Hypothalamus-Brain Stem Circuitry Responsible for Vagal Efferent Signaling to the Pancreas Evoked By Hypoglycemia in Rat

Research output: Journal Publications and Reviews (RGC: 21, 22, 62)21_Publication in refereed journalpeer-review

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  • Xiaoyin Wu
  • Jun Gao
  • Jin Yan
  • Chung Owyang
  • Ying Li


Original languageEnglish
Pages (from-to)1734-1747
Journal / PublicationJournal of Neurophysiology
Issue number4
Publication statusPublished - Apr 2004
Externally publishedYes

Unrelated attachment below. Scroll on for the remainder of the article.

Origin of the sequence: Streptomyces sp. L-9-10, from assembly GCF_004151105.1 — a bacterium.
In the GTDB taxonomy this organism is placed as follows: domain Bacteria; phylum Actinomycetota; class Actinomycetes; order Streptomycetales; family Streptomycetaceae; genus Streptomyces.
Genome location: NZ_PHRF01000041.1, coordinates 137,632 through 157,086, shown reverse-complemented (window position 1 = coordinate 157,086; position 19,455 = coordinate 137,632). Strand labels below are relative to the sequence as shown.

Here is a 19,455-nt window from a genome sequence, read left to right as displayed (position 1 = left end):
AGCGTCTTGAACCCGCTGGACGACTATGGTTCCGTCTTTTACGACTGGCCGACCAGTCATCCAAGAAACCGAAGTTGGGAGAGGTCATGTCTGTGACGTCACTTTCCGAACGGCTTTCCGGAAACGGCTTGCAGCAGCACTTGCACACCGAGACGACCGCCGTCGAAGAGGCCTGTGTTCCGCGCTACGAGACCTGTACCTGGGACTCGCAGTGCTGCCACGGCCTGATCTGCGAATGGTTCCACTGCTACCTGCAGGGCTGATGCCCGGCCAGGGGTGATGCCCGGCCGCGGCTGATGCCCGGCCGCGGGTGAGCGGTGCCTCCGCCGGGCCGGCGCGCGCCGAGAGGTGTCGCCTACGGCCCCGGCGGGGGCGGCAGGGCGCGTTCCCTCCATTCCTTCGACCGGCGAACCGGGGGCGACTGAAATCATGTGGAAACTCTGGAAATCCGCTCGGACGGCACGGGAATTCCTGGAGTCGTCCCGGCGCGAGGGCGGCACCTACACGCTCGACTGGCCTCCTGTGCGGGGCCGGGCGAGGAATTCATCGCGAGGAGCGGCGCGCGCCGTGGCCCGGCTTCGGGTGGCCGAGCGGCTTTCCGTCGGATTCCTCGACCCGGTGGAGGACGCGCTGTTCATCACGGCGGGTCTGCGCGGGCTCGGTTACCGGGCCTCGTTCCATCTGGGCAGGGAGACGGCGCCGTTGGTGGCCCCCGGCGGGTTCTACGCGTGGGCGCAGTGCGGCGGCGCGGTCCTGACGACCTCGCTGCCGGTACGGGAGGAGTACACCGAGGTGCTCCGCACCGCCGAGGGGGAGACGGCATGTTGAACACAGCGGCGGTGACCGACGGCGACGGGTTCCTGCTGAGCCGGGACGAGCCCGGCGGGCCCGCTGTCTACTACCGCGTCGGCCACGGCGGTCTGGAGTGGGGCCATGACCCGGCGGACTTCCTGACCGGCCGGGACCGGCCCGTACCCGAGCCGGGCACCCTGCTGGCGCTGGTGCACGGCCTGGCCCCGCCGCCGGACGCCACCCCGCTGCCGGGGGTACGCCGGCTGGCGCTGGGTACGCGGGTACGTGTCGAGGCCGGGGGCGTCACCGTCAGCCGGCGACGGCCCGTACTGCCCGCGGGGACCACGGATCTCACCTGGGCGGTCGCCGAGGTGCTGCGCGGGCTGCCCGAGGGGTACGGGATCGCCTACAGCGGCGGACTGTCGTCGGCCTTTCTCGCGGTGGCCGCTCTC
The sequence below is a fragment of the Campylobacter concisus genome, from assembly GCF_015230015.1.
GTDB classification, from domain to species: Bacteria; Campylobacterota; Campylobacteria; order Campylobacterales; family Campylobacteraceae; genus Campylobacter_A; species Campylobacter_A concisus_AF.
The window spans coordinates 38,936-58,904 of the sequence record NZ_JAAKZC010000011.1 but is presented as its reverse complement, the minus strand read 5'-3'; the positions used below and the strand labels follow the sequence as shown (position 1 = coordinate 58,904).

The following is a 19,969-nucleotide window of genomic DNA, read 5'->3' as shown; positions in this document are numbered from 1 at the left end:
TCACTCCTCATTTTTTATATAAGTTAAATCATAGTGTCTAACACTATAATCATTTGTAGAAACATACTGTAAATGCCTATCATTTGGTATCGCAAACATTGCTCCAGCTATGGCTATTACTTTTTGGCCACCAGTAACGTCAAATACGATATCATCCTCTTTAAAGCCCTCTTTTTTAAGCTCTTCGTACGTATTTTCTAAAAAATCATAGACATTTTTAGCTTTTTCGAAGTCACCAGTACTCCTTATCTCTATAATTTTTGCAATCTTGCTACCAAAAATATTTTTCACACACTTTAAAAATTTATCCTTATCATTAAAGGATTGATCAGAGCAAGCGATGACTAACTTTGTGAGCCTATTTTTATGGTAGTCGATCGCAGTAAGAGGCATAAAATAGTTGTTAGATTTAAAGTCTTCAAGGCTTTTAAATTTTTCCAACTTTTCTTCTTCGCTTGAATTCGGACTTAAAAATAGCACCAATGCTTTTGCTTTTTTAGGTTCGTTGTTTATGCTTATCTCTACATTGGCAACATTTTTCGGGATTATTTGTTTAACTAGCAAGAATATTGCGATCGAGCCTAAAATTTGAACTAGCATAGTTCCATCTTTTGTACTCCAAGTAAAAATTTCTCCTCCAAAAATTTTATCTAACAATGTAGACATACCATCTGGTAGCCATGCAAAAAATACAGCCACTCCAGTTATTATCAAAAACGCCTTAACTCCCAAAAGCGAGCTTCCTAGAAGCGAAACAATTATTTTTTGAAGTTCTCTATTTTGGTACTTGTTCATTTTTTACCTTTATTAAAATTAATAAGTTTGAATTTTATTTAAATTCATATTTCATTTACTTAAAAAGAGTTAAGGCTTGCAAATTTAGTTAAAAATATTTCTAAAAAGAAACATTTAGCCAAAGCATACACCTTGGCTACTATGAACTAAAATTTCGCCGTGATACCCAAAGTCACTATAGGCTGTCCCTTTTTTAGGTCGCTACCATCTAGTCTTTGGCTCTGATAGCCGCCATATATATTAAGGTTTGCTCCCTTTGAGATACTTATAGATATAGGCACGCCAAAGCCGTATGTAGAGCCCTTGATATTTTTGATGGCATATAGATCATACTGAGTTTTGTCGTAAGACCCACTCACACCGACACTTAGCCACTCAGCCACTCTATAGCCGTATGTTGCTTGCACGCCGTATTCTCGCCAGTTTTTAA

Circulating glucose levels significantly affect vagal neural activity, which is important in the regulation of pancreatic functions. Little is known about the mechanisms involved. This study investigates the neural pathways responsible for hypoglycemia-induced vagal efferent signaling to the pancreas and identifies the neurotransmitters involved. Vagal pancreatic efferent nerve activities were recorded in anesthetized rats. Insulin-induced hypoglycemia, a decrease of blood glucose levels from 114 ± 5 to 74 ± 6 mg dl -1, stimulated an increase in pancreatic efferent nerve firing from a basal rate of 1.1 ± 0.3 to 19 ± 3 impulses 30 s-1. In contrast, vagal primary afferent neuronal discharges recorded in the nodose ganglia were unaltered by systemic hypoglycemia. Vagal afferent rootlet section plus splanchnicotomy had no effect on hypoglycemia-induced vagal efferent firing, suggesting a central site of action. Decerebration reduced the increase in nerve firing stimulated by hypoglycemia from 21 ± 4 to 9.6 ± 2 impulses 30 s-1. Chemical ablation of the lateral hypothalamic area, but not the arcuate nucleus, inhibited pancreatic nerve firing evoked by hypoglycemia. Microinjection of the orexin-A receptor antagonist SB-334867 into the dorsal motor nucleus of the vagus (DMV) inhibited pancreatic nerve firing evoked by insulin-induced hypoglycemia by 56%. In contrast, injection of orexin-A (20 pmol) into the DMV elicited a 30-fold increase in pancreatic nerve firing. We concluded that systemic hypoglycemia stimulates pancreatic efferent nerve firing through a central mechanism. Full expression of pancreatic nerve activities during hypoglycemia requires both the forebrain and the brain stem. In addition to activating neurons in the brain stem, central neuroglucopenia activates subpopulations of neurons in the lateral hypothalamic area that contain orexin. The released orexin acts on DMV neurons to stimulate pancreatic efferent nerve activities and thus regulate pancreatic functions.